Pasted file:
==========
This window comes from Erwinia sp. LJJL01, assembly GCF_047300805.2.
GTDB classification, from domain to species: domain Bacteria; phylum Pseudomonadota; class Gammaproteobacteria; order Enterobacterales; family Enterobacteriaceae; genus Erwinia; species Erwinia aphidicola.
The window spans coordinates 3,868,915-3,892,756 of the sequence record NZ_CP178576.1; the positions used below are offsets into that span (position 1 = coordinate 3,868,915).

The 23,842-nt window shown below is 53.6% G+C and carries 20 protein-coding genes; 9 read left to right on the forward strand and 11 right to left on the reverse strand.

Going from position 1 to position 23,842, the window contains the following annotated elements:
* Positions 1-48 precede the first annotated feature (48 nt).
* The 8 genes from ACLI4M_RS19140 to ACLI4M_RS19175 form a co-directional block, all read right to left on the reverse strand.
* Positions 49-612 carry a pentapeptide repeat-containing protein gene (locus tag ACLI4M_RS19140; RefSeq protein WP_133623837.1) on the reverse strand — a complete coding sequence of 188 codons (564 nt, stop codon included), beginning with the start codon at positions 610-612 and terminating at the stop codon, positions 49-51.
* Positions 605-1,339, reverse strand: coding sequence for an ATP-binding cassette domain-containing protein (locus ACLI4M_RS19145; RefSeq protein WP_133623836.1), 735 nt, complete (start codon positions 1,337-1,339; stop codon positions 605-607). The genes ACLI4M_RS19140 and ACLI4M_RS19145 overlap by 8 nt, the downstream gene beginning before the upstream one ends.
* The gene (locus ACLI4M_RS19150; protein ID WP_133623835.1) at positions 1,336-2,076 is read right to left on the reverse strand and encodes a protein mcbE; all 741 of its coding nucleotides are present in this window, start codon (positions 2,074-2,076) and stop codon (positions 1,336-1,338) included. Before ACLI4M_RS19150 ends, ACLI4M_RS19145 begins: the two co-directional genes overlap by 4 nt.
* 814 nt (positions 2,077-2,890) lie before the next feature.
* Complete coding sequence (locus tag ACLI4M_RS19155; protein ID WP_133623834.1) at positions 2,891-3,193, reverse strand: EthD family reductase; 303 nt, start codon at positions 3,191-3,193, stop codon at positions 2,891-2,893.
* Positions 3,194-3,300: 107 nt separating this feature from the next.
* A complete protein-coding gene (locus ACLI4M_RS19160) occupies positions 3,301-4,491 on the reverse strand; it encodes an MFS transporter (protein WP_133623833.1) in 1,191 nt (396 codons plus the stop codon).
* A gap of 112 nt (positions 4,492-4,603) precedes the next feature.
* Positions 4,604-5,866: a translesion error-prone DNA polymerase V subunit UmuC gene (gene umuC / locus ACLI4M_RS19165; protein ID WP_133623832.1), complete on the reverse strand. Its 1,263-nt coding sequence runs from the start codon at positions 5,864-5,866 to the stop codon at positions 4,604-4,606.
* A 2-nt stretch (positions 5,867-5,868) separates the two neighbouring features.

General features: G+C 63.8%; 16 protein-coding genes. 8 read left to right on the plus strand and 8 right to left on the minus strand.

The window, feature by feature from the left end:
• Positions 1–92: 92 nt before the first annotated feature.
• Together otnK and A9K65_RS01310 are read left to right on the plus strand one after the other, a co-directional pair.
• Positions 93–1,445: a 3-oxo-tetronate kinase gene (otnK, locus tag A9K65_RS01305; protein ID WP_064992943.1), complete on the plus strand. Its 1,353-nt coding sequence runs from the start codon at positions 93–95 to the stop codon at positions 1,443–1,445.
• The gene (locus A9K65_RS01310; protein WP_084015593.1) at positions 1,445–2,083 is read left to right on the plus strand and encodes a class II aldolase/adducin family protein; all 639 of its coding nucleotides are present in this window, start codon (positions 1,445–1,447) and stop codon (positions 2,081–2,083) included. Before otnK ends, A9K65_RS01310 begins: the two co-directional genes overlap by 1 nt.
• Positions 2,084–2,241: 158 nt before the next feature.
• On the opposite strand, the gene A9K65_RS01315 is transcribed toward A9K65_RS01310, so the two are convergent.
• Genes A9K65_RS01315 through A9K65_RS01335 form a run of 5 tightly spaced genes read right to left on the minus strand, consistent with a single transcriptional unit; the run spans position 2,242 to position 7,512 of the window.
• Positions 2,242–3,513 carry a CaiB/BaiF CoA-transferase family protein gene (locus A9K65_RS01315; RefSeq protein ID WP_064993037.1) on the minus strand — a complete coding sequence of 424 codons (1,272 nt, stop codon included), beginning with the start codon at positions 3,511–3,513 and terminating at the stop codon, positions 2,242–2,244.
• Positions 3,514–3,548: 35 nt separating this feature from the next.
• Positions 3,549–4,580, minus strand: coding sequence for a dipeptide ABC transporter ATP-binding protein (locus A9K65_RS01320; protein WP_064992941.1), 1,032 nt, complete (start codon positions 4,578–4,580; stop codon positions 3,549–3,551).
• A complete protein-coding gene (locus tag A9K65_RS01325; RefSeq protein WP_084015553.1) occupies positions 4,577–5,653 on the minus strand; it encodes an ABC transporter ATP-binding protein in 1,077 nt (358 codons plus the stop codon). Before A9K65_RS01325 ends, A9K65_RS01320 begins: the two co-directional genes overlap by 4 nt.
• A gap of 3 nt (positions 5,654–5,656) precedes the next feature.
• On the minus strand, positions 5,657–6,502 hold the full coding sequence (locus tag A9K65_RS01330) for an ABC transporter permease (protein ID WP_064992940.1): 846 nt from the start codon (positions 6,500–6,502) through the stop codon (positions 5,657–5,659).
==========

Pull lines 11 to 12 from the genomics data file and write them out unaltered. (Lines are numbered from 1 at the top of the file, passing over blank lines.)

* 814 nt (positions 2,077-2,890) lie before the next feature.
* Complete coding sequence (locus tag ACLI4M_RS19155; protein ID WP_133623834.1) at positions 2,891-3,193, reverse strand: EthD family reductase; 303 nt, start codon at positions 3,191-3,193, stop codon at positions 2,891-2,893.